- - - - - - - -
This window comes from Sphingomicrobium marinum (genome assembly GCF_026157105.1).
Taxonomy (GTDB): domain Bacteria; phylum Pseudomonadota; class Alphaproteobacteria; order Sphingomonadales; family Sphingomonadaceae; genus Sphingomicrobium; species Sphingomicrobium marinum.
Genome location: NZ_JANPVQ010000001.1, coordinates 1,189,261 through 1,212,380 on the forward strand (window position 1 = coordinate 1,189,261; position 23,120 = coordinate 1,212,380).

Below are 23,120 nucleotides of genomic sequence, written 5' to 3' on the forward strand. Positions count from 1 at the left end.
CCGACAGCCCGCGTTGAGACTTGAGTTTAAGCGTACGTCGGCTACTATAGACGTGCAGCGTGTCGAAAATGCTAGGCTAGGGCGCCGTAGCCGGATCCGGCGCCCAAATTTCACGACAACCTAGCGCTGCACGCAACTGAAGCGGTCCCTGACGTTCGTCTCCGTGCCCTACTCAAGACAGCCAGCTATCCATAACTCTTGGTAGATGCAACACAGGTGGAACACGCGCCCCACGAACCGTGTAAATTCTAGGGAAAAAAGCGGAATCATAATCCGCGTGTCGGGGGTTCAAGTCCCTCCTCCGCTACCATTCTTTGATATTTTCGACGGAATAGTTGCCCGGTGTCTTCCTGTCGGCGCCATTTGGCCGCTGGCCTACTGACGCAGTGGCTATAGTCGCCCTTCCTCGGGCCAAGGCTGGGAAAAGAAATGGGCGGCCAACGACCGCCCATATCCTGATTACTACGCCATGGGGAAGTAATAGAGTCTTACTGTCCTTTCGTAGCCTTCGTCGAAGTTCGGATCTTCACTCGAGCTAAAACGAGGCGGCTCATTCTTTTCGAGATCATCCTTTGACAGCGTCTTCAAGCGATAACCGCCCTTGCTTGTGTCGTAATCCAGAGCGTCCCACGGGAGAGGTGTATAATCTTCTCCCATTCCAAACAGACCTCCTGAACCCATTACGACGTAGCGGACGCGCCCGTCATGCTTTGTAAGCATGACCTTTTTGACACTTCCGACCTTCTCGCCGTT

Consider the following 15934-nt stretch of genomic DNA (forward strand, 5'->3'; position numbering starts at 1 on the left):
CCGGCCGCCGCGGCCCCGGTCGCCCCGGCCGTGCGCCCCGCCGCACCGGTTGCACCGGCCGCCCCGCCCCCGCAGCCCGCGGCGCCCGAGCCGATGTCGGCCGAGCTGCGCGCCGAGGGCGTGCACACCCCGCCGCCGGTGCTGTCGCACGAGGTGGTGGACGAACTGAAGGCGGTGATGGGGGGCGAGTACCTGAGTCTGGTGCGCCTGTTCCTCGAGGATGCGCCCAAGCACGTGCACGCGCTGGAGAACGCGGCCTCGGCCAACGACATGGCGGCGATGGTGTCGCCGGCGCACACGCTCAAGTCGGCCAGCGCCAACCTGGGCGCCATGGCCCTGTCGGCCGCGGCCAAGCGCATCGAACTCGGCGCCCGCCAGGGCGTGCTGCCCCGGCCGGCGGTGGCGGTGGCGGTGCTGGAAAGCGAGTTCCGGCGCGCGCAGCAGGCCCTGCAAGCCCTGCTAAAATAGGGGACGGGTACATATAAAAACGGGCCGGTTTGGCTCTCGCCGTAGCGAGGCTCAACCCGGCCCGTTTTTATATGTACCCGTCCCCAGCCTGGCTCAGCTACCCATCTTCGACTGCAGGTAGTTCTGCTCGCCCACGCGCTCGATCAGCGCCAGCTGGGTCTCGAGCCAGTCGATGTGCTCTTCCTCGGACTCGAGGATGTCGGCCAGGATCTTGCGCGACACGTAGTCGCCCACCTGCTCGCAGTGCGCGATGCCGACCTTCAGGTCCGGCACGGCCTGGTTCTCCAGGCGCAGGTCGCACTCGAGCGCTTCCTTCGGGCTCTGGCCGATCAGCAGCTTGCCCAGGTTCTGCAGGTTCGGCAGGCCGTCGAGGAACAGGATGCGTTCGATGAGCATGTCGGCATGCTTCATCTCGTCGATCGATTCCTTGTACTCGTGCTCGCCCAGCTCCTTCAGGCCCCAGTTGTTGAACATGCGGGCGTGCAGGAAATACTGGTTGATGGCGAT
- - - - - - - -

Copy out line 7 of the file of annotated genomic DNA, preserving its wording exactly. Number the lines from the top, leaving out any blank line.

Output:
CCGGCCGCCGCGGCCCCGGTCGCCCCGGCCGTGCGCCCCGCCGCACCGGTTGCACCGGCCGCCCCGCCCCCGCAGCCCGCGGCGCCCGAGCCGATGTCGGCCGAGCTGCGCGCCGAGGGCGTGCACACCCCGCCGCCGGTGCTGTCGCACGAGGTGGTGGACGAACTGAAGGCGGTGATGGGGGGCGAGTACCTGAGTCTGGTGCGCCTGTTCCTCGAGGATGCGCCCAAGCACGTGCACGCGCTGGAGAACGCGGCCTCGGCCAACGACATGGCGGCGATGGTGTCGCCGGCGCACACGCTCAAGTCGGCCAGCGCCAACCTGGGCGCCATGGCCCTGTCGGCCGCGGCCAAGCGCATCGAACTCGGCGCCCGCCAGGGCGTGCTGCCCCGGCCGGCGGTGGCGGTGGCGGTGCTGGAAAGCGAGTTCCGGCGCGCGCAGCAGGCCCTGCAAGCCCTGCTAAAATAGGGGACGGGTACATATAAAAACGGGCCGGTTTGGCTCTCGCCGTAGCGAGGCTCAACCCGGCCCGTTTTTATATGTACCCGTCCCCAGCCTGGCTCAGCTACCCATCTTCGACTGCAGGTAGTTCTGCTCGCCCACGCGCTCGATCAGCGCCAGCTGGGTCTCGAGCCAGTCGATGTGCTCTTCCTCGGACTCGAGGATGTCGGCCAGGATCTTGCGCGACACGTAGTCGCCCACCTGCTCGCAGTGCGCGATGCCGACCTTCAGGTCCGGCACGGCCTGGTTCTCCAGGCGCAGGTCGCACTCGAGCGCTTCCTTCGGGCTCTGGCCGATCAGCAGCTTGCCCAGGTTCTGCAGGTTCGGCAGGCCGTCGAGGAACAGGATGCGTTCGATGAGCATGTCGGCATGCTTCATCTCGTCGATCGATTCCTTGTACTCGTGCTCGCCCAGCTCCTTCAGGCCCCAGTTGTTGAACATGCGGGCGTGCAGGAAATACTGGTTGATGGCGAT